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Several tech companies boosted their spending on Washington lobbyists last year, despite congressional gridlock that left Silicon Valley priorities unresolved.

Ten tech firms, including Google, Amazon, Intel and Facebook, spent a combined $61 million on lobbying last year, according to Consumer Watchdog, a consumer group which compiled the data from disclosure forms released this week. That’s up almost 16 percent from last year, even though Google actually cut spending by $4 million.

Google spent $14.1 million on lobbying last year, down from $18.2 million the year before. The drop was most likely related to the company settling early last year a 2011 Federal Trade Commission antitrust suit. Despite the cutbacks, the company still spent more than any other tech company on lobbying last year, records show.

“Technology issues are a big part of the current policy discussion in Washington,” a Google spokeswoman said in a statement. “We think it is important to be part of that discussion and to help policymakers understand our business and the work we do to keep the Internet open and to encourage economic opportunity.”

Despite the extra spending by Facebook and others, it’s not clear what the companies got for their investments.

An effort to overhaul U.S. corporate tax rates got sidelined last year, as did comprehensive immigration legislation, which has been a major focus on Silicon Valley companies interested in increasing the number of visas for foreign-born engineering talent. Legislation to curb so-called “patent trolls” remains unfinished — although the House overwhelmingly passed a version of the bill in late December, which provided some momentum for further action this year.

As the Center for Responsive Politics noted yesterday, overall lobbying spending by several top lobbying groups declined last year. Companies cut back as it became clear major legislation wouldn’t pass in a Congress distracted by budget disagreements and continued fighting about the Affordable Care Act.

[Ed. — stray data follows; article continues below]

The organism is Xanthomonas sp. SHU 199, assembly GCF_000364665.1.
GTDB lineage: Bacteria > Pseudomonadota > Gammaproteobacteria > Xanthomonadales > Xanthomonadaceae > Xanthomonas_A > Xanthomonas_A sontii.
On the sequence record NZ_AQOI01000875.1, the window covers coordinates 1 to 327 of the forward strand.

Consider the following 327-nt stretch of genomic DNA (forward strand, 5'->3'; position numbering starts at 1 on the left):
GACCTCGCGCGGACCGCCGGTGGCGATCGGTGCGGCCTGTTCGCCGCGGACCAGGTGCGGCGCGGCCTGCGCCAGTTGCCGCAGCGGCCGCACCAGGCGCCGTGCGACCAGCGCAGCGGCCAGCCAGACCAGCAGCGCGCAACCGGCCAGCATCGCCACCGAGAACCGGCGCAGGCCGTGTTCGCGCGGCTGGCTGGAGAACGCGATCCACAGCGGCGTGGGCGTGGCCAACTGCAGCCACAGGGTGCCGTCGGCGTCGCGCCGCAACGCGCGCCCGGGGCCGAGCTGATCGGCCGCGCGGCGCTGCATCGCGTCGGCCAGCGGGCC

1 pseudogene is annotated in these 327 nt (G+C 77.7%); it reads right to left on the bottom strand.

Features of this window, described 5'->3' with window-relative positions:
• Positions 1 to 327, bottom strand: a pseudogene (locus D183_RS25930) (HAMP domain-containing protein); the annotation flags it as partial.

Tech companies (with the exception of Google) traditionally don’t spend as much money lobbying lawmakers and federal regulators as other industries, most notably phone and broadband providers.

That’s partly because Silicon Valley companies have operated in an environment which hasn’t been heavily regulated.

That trend continued in 2013, as Google continued to be the only tech company coming anywhere close to spending as much as phone and cable companies with grateful Washington lobby firms.

Comcast Corp., spent $18.7 million on lobbying last year, financial disclosure forms show. That’s up about a quarter from the $14.75 million the cable giant (which owns NBC, an investor in Re/code) spent in 2012.

AT&T Inc. spent $15.94 million last year and Verizon Communications clocked in with $13.44 million in lobbying spending, financial disclosure forms show.

Spending isn’t expected to drop this year, either by Internet providers or tech companies.

Lawmakers are threatening to begin rewriting the U.S.’s telecom laws, which haven’t been updated in 18 years. That’s an issue that could affect a large part of Silicon Valley because it touches on regulation of not just phones, but wireless services, pay-TV and broadband lines.

The continuing fight over net neutrality rules, which were struck down by a federal appeals court earlier this month, may also prompt more spending by Internet companies hoping to convince regulators to take another shot at crafting rules which will withstand legal scrutiny.

Liz Gannes contributed to this report.




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